Lists and categories. C'mon Amy, you can do better.
Lists and categories. C’mon Amy, you can do better.

She also divulges little about her life that couldn’t be discovered from an in-depth Rolling Stone interview. This is where I found the biggest difference between Poehler’s and Kaling’s and Fey’s books. The latter two writers revealed some vulnerability, and I could connect with them on some “Celebrities, they’re just like us!” level. Now it’s not Amy’s fault that she was born to the head cheerleader and captain of the football team, or that she’s always been a cute, petite, blonde, popular, and had boyfriends, but the one thing – the ONE thing – that could have exposed any struggle, she didn’t want to talk about. She simply refused to talk about her divorce. Now, I get not wanting to go into any messy divorce details, but she didn’t even go into her courtship with Will Arnett, her husband of ten years and the father of her two children; meanwhile, ex-boyfriend Matt Besser is featured quite a bit. There are certainly ways of discussing the heartache of your marriage dissolving without giving a blow-by-blow account. Was it a surprise? Were you in therapy? Something other than fake book titles for the divorce book you would write. Amy held us at arm’s length, for sure.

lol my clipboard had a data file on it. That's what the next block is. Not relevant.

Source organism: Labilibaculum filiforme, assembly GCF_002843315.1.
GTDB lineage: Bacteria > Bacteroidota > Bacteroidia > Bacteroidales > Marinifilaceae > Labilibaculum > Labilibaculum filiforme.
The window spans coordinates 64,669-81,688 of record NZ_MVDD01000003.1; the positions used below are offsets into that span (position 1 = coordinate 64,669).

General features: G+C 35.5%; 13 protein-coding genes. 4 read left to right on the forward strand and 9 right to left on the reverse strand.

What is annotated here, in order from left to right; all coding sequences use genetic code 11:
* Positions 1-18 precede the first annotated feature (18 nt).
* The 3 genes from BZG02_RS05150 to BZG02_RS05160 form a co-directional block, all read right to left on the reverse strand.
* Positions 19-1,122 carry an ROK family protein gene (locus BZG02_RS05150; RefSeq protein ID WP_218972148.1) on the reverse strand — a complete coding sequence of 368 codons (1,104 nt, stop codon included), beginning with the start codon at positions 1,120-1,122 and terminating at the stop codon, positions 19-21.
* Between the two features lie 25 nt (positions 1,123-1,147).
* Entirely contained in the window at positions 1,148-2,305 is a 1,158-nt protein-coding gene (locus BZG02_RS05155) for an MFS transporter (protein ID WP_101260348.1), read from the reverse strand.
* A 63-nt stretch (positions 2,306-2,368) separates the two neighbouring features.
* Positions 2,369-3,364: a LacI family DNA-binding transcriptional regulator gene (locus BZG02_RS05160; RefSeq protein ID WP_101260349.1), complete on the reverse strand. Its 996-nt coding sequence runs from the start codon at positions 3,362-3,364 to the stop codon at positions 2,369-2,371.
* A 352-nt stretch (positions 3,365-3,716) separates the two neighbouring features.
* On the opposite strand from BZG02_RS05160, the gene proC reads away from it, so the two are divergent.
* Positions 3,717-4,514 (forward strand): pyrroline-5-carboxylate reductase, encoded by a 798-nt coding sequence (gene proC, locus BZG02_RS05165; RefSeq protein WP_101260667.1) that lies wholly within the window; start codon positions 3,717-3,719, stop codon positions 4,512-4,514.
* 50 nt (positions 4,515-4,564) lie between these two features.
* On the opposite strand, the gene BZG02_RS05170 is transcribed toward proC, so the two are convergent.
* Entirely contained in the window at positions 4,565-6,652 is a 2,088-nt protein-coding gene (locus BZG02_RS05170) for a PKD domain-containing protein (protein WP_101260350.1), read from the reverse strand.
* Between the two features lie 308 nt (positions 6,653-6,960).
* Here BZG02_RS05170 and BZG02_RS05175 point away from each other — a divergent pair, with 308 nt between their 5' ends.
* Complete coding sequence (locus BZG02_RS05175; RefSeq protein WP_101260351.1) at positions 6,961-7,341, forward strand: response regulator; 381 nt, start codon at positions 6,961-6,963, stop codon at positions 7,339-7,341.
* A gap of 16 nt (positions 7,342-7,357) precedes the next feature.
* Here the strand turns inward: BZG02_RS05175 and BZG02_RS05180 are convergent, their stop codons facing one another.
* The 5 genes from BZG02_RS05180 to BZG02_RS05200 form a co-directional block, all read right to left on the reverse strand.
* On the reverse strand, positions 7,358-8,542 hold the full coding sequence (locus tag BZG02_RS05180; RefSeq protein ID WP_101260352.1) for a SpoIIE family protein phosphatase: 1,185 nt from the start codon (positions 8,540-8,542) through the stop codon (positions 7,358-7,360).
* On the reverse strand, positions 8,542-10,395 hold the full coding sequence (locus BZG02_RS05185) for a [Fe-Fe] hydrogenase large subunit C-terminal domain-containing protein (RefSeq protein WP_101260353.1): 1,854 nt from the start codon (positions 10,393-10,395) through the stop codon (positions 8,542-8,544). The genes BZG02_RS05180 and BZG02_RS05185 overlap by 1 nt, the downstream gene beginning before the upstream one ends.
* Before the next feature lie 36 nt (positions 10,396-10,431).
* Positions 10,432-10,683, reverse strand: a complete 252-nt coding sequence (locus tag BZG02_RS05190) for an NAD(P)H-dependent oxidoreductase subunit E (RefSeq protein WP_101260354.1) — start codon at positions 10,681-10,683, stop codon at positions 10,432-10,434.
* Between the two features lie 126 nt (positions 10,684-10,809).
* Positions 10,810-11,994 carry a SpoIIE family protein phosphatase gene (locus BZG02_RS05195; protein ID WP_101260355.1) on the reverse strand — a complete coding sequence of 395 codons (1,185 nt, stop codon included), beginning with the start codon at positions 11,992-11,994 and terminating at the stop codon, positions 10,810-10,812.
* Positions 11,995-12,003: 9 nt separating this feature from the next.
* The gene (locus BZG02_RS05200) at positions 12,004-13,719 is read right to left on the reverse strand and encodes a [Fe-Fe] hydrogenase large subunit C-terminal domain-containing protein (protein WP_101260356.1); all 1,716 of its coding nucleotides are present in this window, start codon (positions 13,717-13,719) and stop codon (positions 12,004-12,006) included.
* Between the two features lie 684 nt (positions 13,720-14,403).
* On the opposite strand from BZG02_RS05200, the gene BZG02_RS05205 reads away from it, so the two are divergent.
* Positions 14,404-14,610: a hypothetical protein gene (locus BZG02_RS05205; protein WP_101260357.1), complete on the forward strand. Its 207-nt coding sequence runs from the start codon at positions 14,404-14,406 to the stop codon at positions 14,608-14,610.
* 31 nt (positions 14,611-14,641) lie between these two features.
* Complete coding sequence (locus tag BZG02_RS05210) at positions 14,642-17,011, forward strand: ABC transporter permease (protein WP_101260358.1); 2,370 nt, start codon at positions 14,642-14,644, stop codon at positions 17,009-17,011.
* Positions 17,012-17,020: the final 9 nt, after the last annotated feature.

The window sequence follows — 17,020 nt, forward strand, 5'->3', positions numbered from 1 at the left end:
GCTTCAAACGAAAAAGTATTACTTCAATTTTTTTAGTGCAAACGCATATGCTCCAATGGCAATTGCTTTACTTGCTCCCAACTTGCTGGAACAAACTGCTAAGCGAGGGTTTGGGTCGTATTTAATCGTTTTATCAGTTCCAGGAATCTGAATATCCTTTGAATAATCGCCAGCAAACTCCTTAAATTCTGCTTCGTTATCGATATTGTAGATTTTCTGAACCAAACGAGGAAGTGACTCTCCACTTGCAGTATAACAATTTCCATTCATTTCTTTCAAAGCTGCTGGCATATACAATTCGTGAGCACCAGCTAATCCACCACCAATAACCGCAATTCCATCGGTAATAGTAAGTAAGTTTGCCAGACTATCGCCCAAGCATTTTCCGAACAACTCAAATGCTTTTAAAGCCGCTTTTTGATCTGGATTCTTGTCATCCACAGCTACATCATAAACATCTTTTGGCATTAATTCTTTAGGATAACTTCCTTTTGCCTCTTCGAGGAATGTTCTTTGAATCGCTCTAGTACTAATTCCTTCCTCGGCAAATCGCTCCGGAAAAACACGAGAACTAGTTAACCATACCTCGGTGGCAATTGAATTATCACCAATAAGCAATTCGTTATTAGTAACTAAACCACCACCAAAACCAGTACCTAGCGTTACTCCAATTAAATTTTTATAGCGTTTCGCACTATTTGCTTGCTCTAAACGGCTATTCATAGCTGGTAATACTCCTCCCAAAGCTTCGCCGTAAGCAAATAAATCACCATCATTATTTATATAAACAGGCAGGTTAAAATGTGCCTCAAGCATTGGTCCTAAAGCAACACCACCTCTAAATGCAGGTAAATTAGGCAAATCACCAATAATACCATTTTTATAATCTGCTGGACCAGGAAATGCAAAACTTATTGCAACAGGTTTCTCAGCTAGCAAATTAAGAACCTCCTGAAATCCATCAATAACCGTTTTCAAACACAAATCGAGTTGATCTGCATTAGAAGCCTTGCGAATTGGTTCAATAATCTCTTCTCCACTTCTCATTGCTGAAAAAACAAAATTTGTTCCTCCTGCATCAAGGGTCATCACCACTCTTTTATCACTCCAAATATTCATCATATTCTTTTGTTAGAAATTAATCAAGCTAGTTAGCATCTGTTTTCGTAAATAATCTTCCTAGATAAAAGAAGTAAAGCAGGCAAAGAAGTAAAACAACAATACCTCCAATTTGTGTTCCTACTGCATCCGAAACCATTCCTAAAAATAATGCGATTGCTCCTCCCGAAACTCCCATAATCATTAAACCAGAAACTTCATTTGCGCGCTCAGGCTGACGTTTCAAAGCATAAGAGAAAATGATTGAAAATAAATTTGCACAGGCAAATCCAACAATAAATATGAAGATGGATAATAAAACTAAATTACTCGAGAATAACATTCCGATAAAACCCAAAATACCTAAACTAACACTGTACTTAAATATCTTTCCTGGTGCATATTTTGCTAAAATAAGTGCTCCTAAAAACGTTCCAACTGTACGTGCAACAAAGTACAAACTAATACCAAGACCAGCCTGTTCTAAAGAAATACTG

Amy Poehler is funny, at times this book was funny, but ultimately, it was relatively shallow, and left me feeling like she thought she was doing me a favor for writing it. No thanks. If you weren’t that into it, and you weren’t going to tell me something real, then don’t write a G-D memoir.